As travel reopens, what you can do now
Everywhere you look, you see signs of a reopening of the travel world. Airlines are ramping up schedules, and destinations are actively seeking customers.
Unfortunately, however, the major stakeholders — airlines, destinations and governments — have not put together coherent and unified policies and procedures for reopening. If you want to start thinking about spring or summer travel, you still have to navigate a minefield of confusion and uncertainty.
What medical evidence I can see suggests not even thinking about extended travel, anywhere, until after you have received a vaccine. Unfortunately, many U.S. residents won’t get vaccinated until summer — maybe even late summer.
If you can’t wait that long, a domestic road trip is probably your best bet, but even that might face some limitations.
Quarantines and shutdowns
The various states in our union are not even on the same chapter, let alone the same page, on policies about cross-border travel, either for residents or visitors.
Currently, at least half of the 50 states still impose some form of quarantine on travelers entering from at least some other states.
Most rules ease limits for travelers with COVID-19 tests, but only three so far specifically account for vaccinated travelers. You still need to check for requirements for any out-of-state trip, even a road trip.
Fortunately, enforcement is feeble everywhere, and more than half of U.S. states assess no penalties for quarantine violations.
AARP’s continuously updated website is a good place to keep up with current rules: bit.ly/quarantineAARP.
Except for Mexico and North Macedonia, international travel is still difficult right now. As with domestic travel, rules everywhere are inconsistent, but no matter where you go, CDC currently requires a COVID-19 test for returning travelers on any international flight.
IATA (the International Air Transport Association) posts an updated interactive world map detailing restrictions at iatatravelcentre.com/world.php.
Vaccination and testing
Just about everyone in the travel business expects that immigration services and airlines will soon start to rely on some form of uniform health “passport” that travelers can carry to verify vaccination and test status. It will most likely be implemented as a digital app, but maybe also a card or paper certificate, as well.
IATA has developed a digital “International Travel Pass,” but to date only a few airlines and no governments have signed up for a trial [See “International travel pass in development” in the February Beacon].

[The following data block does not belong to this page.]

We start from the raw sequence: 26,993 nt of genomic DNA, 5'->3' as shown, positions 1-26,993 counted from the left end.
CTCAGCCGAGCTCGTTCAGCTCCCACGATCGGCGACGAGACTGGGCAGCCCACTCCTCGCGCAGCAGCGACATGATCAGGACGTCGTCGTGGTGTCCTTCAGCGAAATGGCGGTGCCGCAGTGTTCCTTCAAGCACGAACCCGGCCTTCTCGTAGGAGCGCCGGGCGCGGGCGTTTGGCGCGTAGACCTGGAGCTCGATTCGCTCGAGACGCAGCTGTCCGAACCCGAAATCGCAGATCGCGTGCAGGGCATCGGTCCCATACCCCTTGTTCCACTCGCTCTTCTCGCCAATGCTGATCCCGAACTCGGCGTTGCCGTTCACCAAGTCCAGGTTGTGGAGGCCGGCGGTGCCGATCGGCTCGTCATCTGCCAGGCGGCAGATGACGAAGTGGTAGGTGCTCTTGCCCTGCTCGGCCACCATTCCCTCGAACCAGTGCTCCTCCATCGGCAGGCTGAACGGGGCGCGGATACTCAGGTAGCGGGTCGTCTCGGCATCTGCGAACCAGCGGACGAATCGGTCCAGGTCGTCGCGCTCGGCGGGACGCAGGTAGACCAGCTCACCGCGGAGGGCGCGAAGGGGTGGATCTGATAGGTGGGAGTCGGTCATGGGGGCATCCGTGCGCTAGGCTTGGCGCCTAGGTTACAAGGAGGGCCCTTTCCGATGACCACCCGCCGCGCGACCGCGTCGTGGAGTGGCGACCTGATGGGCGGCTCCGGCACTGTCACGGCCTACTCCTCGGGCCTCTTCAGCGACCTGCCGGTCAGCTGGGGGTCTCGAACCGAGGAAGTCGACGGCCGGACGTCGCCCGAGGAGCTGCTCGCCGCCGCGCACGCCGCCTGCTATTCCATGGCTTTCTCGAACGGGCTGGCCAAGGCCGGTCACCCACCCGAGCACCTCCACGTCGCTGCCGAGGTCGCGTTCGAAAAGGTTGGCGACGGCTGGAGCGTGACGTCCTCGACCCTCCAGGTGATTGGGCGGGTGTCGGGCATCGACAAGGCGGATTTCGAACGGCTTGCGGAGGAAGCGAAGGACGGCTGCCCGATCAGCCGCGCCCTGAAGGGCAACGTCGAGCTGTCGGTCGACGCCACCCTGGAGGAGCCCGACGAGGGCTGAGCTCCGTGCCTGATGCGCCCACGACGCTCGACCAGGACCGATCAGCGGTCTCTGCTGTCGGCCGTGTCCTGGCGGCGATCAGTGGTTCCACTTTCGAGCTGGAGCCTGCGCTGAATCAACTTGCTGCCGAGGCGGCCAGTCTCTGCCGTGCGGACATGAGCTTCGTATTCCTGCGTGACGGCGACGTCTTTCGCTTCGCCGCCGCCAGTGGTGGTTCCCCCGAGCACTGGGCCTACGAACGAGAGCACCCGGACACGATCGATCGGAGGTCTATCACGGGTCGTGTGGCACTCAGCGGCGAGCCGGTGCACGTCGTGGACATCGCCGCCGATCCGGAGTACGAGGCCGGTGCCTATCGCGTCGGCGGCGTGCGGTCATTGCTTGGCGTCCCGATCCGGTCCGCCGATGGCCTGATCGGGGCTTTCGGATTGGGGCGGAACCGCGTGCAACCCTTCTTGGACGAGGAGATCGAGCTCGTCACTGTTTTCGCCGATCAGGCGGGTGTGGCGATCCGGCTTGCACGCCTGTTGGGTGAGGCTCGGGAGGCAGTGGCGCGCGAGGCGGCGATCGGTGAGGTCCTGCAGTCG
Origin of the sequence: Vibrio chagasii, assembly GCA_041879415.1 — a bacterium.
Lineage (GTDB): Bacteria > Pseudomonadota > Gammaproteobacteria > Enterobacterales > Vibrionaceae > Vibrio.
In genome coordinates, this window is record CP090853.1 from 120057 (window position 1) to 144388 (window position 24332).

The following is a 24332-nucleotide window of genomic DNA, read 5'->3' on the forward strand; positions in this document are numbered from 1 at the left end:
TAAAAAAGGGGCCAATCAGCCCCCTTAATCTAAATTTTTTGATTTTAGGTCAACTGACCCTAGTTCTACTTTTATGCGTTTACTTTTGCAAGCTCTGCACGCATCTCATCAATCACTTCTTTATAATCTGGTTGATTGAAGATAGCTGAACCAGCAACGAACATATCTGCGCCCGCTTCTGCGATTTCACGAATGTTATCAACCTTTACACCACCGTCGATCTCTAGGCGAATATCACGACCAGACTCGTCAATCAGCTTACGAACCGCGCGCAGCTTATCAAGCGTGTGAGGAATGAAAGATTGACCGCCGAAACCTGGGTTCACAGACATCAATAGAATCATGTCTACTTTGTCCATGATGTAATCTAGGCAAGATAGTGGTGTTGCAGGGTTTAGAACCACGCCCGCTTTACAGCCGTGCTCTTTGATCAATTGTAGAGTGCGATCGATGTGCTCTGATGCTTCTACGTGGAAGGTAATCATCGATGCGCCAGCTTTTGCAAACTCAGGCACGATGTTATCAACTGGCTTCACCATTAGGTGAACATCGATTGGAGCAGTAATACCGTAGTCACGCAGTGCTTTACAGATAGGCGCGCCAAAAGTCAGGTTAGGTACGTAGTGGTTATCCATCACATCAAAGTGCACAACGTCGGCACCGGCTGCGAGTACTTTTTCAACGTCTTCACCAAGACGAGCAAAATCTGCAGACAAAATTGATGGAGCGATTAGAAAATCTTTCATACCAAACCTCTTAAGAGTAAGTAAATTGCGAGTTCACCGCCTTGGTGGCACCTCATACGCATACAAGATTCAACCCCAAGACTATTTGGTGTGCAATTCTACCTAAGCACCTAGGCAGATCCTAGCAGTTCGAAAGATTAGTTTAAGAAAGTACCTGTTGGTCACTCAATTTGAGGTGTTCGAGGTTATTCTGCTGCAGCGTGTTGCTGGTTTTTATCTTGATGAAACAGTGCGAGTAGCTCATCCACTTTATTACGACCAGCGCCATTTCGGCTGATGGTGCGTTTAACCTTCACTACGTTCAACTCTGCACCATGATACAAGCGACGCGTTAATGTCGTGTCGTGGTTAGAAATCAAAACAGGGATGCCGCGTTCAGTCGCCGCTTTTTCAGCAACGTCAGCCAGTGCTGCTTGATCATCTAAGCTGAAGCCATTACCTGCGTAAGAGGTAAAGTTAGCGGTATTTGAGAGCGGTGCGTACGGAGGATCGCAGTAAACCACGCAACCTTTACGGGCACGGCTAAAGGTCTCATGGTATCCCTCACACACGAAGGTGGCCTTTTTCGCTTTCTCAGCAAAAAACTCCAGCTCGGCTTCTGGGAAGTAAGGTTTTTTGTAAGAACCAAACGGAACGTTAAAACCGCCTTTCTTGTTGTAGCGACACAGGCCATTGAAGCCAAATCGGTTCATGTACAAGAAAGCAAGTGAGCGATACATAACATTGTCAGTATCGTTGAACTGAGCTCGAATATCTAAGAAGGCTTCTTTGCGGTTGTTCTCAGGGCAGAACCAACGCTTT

American Airlines has launched VeriFly. Other proposals floating around call for linking health data electronically to passports.
There’s no scarcity of ideas, but “soon” is a pretty nebulous estimate of the time frame for a system that authorities around the world will accept.
Fares and rates
As with the pandemic, the rate outlook remains cloudy. Industry mavens predict leisure travel will rebound faster than business travel.
On the one hand, you will see lots of enticing offers; on the other, airlines and hotels need to stop hemorrhaging cash. Thus, I see some great airfare deals to Europe, but Allegiant’s latest domestic “promotion” features fares that are higher than they were before COVID.
More than ever, that means you need to sign up for a few of the dozens of programs that notify you about deals. Some let you name specific routes or destinations; others show you everything and let you sort out what you want.
Although the names of the deal websites focus on airfares, most also search hotels as well. And most work through apps as well as online. Here are some good ones:
—Metasearch systems sweep hundreds of sources to locate deals; you buy direct or through an online agency. Most provide for notification, including AirfareWatchdog.com, FareCompare.com, Google.com/travel/flights, and Skyscanner.com.
—The big online travel agencies (OTA), such as Expedia.com and Priceline.com, also provide similar services.
As I’ve been saying all along, plan as much as you want, but avoid nonrefundable prepayments. Domestic travel is likely to open up by summer; Europe and Asia maybe by fall.
Email Ed Perkins at firstname.lastname@example.org and check out his rail travel website at rail-guru.com.
© 2021 Ed Perkins. Distributed by Tribune Content Agency, LLC.